Day by Day

Wednesday, April 07, 2004

.38 Special

I've known a few people who sneer at a round as small as a .38 Special. "Not enough velocity" they say. "Too small, no stopping power" they say.

"Oh Really?", I say.

An escaped inmate shot to death Monday evening in a Cascade-area home armed with a loaded .22 rifle and a filet knife had vowed not to go back to jail, and threatened to kill the homeowners and any officer who tried to arrest him.

Robert Carl Nylund, 55, shot the intruder, Paul Anthony Anderson, 26, once in the chest with a .38 revolver he was able to retrieve from his bedroom, Cascade County Sheriff Kent T. Funyak said.

Now THAT is goblin control. It's not the size of the round, folks. It's what you do with it. Put enough .22LR in someone, and they're going down for the count. I have some copper jacketed wadcutters that I slide into my .38 revolver when I want to carry it. Those things hit and then spin/flatten/expand/do ungodly amounts of damage. And more importantly, it's more concealable than my .45, so I can take it places that I can't take my main carry piece.

Oh, and since this occurred in Montana, we get this lovely bit of news.

Nylund has not been cited in Anderson's death, and "I don't anticipate any charges being filed," Funyak said Tuesday.

Cascade County Attorney Brant Light will review the sheriff's reports and decide if this was justifiable use of force, but on the face of things, agreed with Funyak.

"If the facts hold up as they've been presented, this is a clear case of defending yourself and your property," Light said.

Reviewing the case is standard protocol, all cops do it before they give the definitive word. But if the sheriff says "I don't see any charges being filed", you can damn well bet good money that there won't be.

For the record - I don't give a damn WHAT caliber of gun you have, so long as you A) know how to operate it, and B) practice enough to hit the target with it. A hand cannon does you no good if you can't hit what you're aiming at. Don't be picky about the caliber, be picky about how it fits your hand, and how well you can operate it.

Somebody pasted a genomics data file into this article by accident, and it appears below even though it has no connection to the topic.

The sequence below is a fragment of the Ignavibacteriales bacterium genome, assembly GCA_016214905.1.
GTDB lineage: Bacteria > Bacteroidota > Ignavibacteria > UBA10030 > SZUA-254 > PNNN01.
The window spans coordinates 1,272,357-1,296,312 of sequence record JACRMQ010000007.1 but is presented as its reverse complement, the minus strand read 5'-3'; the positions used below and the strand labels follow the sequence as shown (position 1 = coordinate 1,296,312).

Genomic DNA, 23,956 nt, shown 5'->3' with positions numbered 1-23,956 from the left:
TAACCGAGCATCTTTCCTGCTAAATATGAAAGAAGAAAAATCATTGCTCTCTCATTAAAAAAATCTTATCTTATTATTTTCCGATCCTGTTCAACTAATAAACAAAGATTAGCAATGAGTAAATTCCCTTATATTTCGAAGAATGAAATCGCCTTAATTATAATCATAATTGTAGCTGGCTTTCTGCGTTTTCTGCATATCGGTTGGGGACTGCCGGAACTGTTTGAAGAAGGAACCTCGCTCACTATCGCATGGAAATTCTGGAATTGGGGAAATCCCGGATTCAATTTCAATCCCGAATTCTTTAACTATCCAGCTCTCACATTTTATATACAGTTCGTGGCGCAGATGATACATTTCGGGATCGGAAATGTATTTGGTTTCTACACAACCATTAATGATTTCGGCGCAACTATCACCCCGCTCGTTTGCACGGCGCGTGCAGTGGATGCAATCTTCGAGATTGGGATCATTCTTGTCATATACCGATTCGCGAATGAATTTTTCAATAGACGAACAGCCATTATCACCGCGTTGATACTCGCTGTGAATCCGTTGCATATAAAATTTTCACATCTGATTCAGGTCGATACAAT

But be armed.

Link found at Kim du Toit.

UPDATE: Here's a picture of the various rounds we fired off at the last Blastorama that I attended. Mollbot took the picture, I added the text.

Take a look at those rounds. They've all got their differences, their advantages, and their detracting. I'll make my own little list, and anyone with more (or better) info can correct me and fill in the blanks if they need to.

The 500 Magnum - one shot and any man you hit is done. Stick a fork in him. However, the rounds are expensive as all hell, and they can only be fired out of one type of gun. And it's a revolver, so unless you can guarantee "One shot one kill", you'd need to build some sort of speed loader. They don't make speedloaders for this gun. And forget concealing it, this is a hunting gun, not a self-protection gun.

The .45 ACP - Time tested and approved. One of the best rounds out there, and one of the best handgun designs for firing it, the 1911. One or two of these bad boys, even with ball ammunition, and whoever you hit is going down. However, the ammo can get pricey, especially for the Hydro-shock or hollowpoints. Also, a big round requires a big gun, so concealability in hot weather can get somewhat problematic.

S&W 40 - Slightly smaller than the .45 ACP, but quickly becoming a favorite for law enforcement. The safety officer at my work carries this. However, as it's not as widespread as other calibers, ammo cost can become a factor once again. Also, the variety of handguns that use this ammo, while growing, is still somewhat limited. Gun size is also a factor.